In the process, they gained a tremendous amount of knowledge and touched deeply upon the great secret of service to humanity: you get much more than you give.
“Everyone wants the same things for their families: education, health, safety, peace and dignity,” the couple notes. “The lack of knowledge about each others’ societies, culture and faith is the driving force behind fear and suspicion.”
Today, polio remains endemic in three countries: Afghanistan, Nigeria and Pakistan. Polio eradication is Rotary International’s primary world focus, and Rotarians have been working to vanquish the virus for more than 30 years with a goal of ridding the world of this blight.
As dedicated members of Mariposa Yosemite Rotary Club District 5220, the McInturffs wanted to participate significantly in World Polio Day, Oct. 24. So off to Pakistan they went. It took more than 24-hours to get there, as they flew from San Francisco to Dubai, followed by a layover before they touched down in the beautiful ancient city of Lahore, Pakistan.
Accompanying the McInturffs were other Rotarians from the District, including Bill Lowe (Mariposa), Jay Hislop, DDS, Esq. (North Stockton), Navid Asghar, Omar Khamisa (Stockton), Jenny and Chris Currie (Modesto Sunrise), Bob Melrose (Stockton Sunrise), Waqar Rizvi (Stockton), and Azmi Gill (media coordinator).
“It was a dream come true,” say the McInturffs, who arrived to a greeting of about a hundred Pakistani Rotarians who showered them with red rose petals, draping the esteemed visitors with flowering garlands and leis in welcome.
“That is their normal way of life — how they greet people. It happened four different times as we met people, plates of rose petals were cast in the air as we walked by. That was our greeting in Pakistan.”
The McInturffs and the rest of the Rotarians visited six polio immunization camps where children from newborn to age seven were given two drops of polio vaccine orally. They also made stops at Rotary-sponsored hospitals, rehabilitation centers, prosthetic manufacturing facilities, computer labs and textile manufacturing shops.
Along the way, with a common goal to help, they made friends and established contacts for consideration of future Project Partnership opportunities, including clean water initiatives. The highest virtue, believe the McInturffs, is the desire to help. They were in good company, as the Pakistani Rotarians are getting the message out about vaccinations every single day, all year long.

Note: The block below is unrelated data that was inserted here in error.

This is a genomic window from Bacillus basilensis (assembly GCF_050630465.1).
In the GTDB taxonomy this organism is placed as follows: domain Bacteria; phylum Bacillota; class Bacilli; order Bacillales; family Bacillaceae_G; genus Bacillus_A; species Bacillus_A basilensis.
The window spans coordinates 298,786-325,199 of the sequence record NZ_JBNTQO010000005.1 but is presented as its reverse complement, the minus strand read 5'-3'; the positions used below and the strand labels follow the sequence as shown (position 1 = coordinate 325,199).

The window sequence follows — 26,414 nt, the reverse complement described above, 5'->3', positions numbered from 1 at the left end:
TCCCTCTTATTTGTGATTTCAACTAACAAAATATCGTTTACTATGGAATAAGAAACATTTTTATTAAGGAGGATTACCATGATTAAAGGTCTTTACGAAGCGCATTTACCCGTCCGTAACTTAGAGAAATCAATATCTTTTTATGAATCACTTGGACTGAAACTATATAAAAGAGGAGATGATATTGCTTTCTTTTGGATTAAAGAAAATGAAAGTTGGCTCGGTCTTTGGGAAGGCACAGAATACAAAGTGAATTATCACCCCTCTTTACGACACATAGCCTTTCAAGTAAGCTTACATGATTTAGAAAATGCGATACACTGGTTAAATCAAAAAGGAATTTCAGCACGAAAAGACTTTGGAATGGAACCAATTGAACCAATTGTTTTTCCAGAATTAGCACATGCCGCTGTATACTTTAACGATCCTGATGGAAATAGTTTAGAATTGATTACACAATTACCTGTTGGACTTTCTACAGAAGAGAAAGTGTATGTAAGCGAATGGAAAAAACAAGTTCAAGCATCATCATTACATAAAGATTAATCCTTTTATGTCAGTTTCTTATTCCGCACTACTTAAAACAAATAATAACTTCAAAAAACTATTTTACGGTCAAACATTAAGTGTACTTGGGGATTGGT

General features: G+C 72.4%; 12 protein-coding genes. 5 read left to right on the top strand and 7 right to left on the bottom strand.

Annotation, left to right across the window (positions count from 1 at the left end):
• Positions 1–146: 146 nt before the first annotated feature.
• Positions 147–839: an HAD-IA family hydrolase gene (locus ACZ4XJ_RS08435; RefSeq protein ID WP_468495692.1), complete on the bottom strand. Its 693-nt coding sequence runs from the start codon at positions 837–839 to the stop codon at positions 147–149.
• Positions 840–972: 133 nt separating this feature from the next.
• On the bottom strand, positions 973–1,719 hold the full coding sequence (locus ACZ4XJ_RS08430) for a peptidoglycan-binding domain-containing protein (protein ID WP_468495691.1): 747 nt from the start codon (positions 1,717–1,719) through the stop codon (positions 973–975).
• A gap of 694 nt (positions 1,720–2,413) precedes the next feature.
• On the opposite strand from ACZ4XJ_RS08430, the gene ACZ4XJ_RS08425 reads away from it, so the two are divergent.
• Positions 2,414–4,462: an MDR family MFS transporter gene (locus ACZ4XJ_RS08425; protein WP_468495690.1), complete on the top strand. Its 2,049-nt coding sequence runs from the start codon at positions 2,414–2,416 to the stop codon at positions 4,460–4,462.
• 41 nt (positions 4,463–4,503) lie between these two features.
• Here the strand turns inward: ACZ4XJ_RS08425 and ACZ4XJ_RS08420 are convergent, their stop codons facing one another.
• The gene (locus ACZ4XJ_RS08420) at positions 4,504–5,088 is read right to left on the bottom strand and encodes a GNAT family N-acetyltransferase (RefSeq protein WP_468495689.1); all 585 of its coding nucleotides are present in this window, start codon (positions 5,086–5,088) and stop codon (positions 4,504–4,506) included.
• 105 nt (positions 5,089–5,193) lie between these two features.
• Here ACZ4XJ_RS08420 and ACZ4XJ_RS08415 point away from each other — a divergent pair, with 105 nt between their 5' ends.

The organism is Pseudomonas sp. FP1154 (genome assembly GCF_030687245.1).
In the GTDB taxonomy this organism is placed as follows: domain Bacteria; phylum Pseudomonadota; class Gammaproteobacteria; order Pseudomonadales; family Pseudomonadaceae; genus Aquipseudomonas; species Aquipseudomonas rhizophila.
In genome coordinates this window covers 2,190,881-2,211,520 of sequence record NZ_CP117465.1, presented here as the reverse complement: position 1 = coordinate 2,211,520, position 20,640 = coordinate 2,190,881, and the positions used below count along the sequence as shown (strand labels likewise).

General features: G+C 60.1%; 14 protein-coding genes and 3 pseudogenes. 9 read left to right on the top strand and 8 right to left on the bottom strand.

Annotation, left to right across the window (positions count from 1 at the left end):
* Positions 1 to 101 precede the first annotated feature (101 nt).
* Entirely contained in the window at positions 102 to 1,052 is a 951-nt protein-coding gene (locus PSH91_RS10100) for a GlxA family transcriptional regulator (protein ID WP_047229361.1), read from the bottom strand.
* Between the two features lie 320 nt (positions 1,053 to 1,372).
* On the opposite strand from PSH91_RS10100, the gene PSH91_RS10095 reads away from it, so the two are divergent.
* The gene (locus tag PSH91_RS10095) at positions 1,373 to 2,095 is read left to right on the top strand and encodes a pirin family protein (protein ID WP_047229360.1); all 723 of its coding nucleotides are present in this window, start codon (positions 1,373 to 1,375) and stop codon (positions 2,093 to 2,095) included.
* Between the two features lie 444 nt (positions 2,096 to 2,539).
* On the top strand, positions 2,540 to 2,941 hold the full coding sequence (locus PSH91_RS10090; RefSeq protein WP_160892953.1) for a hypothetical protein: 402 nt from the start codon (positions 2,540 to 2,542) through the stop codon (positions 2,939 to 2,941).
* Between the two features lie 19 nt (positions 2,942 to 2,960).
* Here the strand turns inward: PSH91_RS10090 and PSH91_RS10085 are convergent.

Rotary in Pakistan is very active, they learned. The host club of Pakistan in Lehore was the second rotary ever founded in Asia, and the District 3272 includes 130 clubs, across the entire state of Punjab.
“I believe that we met no fewer than one thousand people from the Governor of Punjab and his staff,” Richard and Ophelia say. They were introduced to local dignitaries including ambassadors, council members, Rotary District Governors present and past, club presidents and members from all over Punjab. Throughout the trip, the movers and shakers came out to greet the group in style and with respect.
“They are beautiful, giving people with the same values as us. They want peace, education for their children, health, prosperity, love, the freedom to move around and the freedom of religion. They are not radicalized and we never felt hostility toward out faith.”
The McInturffs heard the Islamic call to prayer from the different mosques five times a day, and say they had great conversations about beliefs. In many instances, they were surprised by the ways in which people differed from what they had presumed before the trip.
“Women are allowed to work, and they are presidents in the Rotary club and expected to excel,” Ophelia explains. “The women are not submissive by any means. They are strong women — at least the ones in the Rotary club — because those families in Pakistan all have companies, and the women are encouraged to educate themselves. The people are educated and speak many different languages. They are involved in their communities and families.”
Gently holding the small faces of young children in their hands as they dropped the potentially life-saving serum into little mouths open like birdies, the Rotarians were touched by the gravity of what they were able to accomplish.
“It was very emotional because as Rotarians, we get involved to help humanity. Being able to put our intention into action was the most powerful thing. There are no words to describe it — this is a dream of ours. To be able to put Rotary into action, travel across the world, meet with the Pakistanis and help eradicate polio from the environment. It was a tremendous effort on our part, and it changed us.
“We think we are changing them but, actually, they are changing us by the act of humanity. We came back with so much gratitude. It was humbling, the opportunity to give those two little drops and save that child from a debilitating disease. It’s about serving, and it’s pretty awesome. Being part of that, the feet on the ground, was unimaginable and a small footprint of what the Rotary Foundation funds are doing worldwide.”